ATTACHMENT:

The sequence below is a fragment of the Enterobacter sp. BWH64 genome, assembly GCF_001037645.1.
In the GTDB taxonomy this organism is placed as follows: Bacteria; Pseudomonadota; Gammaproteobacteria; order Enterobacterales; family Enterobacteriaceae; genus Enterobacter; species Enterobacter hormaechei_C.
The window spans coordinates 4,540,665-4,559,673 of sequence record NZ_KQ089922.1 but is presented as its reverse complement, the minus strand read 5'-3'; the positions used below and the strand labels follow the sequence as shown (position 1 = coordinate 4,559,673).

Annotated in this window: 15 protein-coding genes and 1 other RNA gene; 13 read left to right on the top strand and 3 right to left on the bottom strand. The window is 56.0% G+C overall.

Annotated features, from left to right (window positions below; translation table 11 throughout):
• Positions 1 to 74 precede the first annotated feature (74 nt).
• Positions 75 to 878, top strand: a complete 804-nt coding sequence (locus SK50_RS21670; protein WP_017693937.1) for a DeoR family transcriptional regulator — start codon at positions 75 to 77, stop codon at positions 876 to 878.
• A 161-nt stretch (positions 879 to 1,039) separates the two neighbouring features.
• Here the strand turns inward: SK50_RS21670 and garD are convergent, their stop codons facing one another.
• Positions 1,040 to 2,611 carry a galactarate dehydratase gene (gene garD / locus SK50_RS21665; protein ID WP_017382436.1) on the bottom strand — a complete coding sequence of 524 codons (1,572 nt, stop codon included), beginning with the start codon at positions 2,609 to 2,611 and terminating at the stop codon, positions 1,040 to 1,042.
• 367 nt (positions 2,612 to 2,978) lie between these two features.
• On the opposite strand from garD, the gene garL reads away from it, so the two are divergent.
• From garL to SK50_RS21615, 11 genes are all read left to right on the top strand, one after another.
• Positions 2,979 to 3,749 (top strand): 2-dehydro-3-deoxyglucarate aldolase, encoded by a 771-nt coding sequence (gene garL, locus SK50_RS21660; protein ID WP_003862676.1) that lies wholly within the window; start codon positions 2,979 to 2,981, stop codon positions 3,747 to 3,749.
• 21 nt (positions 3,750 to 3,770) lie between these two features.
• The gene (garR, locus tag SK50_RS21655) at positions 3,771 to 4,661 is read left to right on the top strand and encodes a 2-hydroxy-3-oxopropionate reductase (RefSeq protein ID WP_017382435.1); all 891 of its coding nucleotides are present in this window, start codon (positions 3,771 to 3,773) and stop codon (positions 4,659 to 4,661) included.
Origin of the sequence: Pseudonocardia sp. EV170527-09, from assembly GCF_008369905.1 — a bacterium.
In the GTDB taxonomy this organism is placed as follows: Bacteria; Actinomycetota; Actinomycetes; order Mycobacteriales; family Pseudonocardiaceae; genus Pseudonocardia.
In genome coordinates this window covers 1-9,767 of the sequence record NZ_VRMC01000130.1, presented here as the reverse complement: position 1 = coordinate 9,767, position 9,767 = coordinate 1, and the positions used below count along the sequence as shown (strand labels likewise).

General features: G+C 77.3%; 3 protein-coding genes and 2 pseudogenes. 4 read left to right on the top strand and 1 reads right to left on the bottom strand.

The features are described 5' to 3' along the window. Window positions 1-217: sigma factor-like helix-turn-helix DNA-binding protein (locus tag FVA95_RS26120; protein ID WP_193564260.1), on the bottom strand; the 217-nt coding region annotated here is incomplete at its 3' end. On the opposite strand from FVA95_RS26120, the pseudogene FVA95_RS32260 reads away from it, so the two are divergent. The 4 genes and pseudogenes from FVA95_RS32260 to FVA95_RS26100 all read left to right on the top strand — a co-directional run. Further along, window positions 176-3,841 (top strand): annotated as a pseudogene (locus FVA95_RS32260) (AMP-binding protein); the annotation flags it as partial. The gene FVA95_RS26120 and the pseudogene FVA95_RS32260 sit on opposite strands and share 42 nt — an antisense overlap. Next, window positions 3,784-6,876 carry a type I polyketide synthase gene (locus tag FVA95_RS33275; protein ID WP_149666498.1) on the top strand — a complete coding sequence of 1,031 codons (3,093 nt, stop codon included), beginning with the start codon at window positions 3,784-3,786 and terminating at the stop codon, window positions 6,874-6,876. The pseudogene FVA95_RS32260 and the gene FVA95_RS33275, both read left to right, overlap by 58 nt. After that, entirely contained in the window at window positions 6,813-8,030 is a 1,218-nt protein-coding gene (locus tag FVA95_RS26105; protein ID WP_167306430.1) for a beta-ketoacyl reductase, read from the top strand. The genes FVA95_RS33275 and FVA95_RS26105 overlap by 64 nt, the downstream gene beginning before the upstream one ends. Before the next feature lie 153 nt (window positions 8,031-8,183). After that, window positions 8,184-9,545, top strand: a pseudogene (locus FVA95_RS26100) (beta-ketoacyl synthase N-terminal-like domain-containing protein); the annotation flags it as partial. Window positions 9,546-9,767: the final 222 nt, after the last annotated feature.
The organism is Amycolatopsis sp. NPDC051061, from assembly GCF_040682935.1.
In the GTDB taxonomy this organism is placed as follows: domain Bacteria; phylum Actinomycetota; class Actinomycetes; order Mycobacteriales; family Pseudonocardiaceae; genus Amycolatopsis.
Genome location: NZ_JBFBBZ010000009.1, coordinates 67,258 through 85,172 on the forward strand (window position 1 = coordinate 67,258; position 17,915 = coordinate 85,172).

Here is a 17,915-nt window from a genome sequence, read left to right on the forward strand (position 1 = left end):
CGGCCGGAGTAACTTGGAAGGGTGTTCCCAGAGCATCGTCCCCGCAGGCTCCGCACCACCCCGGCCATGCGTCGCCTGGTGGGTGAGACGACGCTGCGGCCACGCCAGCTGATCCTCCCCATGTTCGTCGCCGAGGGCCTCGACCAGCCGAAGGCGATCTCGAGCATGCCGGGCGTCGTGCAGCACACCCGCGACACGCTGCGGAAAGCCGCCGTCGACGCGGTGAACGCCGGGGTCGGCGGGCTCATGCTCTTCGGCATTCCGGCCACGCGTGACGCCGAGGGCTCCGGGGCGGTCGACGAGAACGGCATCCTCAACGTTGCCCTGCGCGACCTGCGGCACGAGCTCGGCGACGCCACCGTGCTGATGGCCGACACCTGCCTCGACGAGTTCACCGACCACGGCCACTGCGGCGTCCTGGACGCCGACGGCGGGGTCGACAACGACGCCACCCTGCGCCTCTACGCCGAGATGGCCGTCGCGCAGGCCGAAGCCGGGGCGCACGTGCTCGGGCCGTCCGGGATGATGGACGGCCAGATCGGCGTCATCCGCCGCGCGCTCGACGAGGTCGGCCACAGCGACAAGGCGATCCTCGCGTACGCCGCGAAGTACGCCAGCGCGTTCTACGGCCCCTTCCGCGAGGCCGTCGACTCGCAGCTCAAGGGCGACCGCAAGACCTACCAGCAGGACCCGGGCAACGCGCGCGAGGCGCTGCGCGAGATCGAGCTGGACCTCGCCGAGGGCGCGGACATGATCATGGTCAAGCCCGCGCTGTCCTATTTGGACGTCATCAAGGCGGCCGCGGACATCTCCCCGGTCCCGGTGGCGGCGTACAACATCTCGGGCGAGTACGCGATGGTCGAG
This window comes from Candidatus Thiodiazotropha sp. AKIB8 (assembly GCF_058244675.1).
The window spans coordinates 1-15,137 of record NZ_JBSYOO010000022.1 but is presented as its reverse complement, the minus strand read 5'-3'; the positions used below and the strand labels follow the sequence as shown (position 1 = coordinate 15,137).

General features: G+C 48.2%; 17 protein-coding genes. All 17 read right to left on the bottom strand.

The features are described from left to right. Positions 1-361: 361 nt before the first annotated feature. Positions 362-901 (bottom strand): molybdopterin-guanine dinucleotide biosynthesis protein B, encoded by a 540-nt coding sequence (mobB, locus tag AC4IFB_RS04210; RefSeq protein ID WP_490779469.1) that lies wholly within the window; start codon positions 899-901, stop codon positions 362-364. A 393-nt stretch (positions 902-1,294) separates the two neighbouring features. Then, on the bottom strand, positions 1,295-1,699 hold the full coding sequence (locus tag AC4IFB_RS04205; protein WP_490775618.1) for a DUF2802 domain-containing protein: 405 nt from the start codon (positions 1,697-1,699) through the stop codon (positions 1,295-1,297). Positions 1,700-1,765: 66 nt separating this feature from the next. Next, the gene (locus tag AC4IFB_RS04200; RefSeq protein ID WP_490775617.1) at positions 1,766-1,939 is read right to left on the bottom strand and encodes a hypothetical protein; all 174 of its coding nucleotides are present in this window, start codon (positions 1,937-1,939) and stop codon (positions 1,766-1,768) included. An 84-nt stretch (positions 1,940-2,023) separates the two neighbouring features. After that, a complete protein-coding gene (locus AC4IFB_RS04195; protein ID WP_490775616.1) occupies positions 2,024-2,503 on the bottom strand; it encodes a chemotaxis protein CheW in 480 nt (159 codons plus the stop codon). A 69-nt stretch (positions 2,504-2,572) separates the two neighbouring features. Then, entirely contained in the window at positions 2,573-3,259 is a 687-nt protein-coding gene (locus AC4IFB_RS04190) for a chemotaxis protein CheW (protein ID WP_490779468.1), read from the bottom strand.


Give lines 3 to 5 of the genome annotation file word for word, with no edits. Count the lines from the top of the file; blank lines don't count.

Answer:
The window spans coordinates 4,540,665-4,559,673 of sequence record NZ_KQ089922.1 but is presented as its reverse complement, the minus strand read 5'-3'; the positions used below and the strand labels follow the sequence as shown (position 1 = coordinate 4,559,673).

Annotated in this window: 15 protein-coding genes and 1 other RNA gene; 13 read left to right on the top strand and 3 right to left on the bottom strand. The window is 56.0% G+C overall.

Annotated features, from left to right (window positions below; translation table 11 throughout):